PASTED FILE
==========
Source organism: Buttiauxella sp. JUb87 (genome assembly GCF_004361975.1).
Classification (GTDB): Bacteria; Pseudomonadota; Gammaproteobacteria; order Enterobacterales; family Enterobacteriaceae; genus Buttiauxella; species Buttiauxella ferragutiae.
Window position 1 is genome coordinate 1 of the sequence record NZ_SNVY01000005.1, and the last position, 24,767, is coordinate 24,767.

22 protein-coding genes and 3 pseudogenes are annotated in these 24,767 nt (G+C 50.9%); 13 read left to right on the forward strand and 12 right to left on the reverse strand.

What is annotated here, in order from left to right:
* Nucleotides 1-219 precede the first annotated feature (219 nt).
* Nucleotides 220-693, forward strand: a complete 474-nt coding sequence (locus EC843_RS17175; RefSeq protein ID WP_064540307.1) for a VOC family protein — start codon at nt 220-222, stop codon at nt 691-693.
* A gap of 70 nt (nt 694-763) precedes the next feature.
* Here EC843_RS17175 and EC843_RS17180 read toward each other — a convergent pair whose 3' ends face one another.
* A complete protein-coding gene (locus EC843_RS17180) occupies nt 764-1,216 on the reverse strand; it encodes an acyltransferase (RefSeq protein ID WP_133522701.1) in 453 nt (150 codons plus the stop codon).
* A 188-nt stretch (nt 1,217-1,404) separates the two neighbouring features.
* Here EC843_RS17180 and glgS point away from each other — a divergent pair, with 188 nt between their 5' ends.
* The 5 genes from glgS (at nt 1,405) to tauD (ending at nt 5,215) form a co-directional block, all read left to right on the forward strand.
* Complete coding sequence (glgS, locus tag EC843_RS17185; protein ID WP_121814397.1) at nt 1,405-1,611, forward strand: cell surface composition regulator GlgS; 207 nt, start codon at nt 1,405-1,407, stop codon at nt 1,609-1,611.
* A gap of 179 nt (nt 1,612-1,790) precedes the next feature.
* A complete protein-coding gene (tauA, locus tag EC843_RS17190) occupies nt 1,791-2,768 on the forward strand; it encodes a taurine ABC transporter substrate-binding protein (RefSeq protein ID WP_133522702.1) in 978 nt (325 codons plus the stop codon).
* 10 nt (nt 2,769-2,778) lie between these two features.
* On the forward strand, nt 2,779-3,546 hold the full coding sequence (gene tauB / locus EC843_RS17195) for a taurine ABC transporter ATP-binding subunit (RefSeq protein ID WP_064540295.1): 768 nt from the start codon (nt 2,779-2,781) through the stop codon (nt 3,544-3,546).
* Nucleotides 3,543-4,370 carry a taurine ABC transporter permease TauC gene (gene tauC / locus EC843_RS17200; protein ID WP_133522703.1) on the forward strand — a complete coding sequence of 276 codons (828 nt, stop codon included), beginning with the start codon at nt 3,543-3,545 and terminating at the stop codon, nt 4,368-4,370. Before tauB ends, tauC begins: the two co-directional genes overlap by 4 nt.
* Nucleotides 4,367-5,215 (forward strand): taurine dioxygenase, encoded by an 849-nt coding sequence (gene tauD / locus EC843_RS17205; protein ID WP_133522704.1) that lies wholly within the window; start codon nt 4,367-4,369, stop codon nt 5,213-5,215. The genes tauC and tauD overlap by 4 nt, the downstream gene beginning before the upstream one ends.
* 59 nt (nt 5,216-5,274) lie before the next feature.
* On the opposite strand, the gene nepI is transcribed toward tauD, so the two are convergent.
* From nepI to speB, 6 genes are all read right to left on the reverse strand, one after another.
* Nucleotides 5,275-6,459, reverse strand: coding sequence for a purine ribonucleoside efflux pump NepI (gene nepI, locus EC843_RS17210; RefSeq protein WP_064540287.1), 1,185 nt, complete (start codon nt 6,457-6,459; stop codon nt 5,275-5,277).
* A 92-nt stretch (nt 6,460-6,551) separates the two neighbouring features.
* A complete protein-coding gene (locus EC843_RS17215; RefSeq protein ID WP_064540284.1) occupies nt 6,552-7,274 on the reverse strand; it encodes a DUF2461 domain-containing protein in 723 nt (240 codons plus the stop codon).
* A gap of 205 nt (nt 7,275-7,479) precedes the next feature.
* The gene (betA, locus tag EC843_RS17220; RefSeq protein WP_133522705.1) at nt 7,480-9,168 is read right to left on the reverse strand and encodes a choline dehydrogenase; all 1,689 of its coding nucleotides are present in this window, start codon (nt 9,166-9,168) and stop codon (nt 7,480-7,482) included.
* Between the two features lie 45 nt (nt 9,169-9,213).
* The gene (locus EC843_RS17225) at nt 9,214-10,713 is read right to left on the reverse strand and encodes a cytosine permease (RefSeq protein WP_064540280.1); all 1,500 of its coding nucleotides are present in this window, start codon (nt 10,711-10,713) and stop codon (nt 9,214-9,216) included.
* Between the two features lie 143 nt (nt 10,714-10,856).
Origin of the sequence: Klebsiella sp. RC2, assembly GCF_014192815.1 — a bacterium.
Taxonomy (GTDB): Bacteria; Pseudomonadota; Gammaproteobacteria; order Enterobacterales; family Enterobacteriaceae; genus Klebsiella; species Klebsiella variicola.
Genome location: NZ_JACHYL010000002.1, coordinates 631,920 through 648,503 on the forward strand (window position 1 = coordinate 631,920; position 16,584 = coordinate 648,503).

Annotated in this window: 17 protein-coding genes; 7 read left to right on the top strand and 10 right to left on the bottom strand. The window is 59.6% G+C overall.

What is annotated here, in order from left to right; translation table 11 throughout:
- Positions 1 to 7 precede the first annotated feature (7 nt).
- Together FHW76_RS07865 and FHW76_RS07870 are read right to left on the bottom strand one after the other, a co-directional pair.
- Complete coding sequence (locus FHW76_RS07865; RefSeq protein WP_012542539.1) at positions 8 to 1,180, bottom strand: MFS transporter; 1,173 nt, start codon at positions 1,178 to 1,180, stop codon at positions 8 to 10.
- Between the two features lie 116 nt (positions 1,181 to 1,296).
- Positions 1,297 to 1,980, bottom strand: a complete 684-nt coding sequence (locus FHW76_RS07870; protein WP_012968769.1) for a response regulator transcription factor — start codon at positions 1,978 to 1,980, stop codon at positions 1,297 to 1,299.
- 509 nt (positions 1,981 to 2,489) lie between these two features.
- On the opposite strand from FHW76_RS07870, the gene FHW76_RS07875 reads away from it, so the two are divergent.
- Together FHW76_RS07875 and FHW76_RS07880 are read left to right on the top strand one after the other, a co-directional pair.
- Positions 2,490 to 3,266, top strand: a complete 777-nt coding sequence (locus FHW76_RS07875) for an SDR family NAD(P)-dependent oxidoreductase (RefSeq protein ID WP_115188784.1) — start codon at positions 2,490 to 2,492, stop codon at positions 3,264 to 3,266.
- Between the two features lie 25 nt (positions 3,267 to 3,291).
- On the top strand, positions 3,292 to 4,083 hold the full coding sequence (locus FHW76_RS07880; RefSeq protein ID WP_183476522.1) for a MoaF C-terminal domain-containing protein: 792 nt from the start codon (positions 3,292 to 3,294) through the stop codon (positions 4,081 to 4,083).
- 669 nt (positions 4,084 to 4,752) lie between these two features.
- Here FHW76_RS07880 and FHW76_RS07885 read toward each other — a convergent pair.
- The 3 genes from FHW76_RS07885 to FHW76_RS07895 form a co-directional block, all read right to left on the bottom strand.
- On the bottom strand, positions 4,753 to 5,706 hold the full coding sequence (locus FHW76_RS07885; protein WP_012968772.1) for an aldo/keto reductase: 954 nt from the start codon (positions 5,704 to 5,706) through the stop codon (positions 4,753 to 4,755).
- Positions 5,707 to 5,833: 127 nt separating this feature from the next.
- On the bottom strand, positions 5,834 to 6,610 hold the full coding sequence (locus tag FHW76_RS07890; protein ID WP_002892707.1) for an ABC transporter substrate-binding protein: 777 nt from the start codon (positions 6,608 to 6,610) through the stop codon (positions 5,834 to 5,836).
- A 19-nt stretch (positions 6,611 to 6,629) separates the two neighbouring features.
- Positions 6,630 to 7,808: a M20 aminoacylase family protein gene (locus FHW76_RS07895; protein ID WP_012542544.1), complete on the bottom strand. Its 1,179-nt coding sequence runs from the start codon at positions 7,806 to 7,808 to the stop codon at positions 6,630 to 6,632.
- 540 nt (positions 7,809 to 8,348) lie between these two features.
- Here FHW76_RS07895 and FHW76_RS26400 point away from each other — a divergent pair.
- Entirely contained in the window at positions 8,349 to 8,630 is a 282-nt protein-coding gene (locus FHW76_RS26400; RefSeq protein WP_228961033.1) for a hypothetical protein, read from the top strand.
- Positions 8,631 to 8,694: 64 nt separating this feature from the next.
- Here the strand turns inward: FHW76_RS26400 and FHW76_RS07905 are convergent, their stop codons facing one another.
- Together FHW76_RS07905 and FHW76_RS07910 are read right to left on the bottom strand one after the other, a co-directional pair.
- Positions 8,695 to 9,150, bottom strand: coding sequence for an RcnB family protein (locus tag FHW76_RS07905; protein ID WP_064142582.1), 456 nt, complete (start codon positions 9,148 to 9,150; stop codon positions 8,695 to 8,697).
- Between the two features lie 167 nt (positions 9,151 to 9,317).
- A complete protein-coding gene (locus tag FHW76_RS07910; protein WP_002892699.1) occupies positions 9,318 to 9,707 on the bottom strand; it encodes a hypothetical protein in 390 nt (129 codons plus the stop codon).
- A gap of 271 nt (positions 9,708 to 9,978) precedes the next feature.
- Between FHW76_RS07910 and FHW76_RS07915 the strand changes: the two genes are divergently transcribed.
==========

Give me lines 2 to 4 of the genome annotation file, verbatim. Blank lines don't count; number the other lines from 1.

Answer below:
Classification (GTDB): Bacteria; Pseudomonadota; Gammaproteobacteria; order Enterobacterales; family Enterobacteriaceae; genus Buttiauxella; species Buttiauxella ferragutiae.
Window position 1 is genome coordinate 1 of the sequence record NZ_SNVY01000005.1, and the last position, 24,767, is coordinate 24,767.

22 protein-coding genes and 3 pseudogenes are annotated in these 24,767 nt (G+C 50.9%); 13 read left to right on the forward strand and 12 right to left on the reverse strand.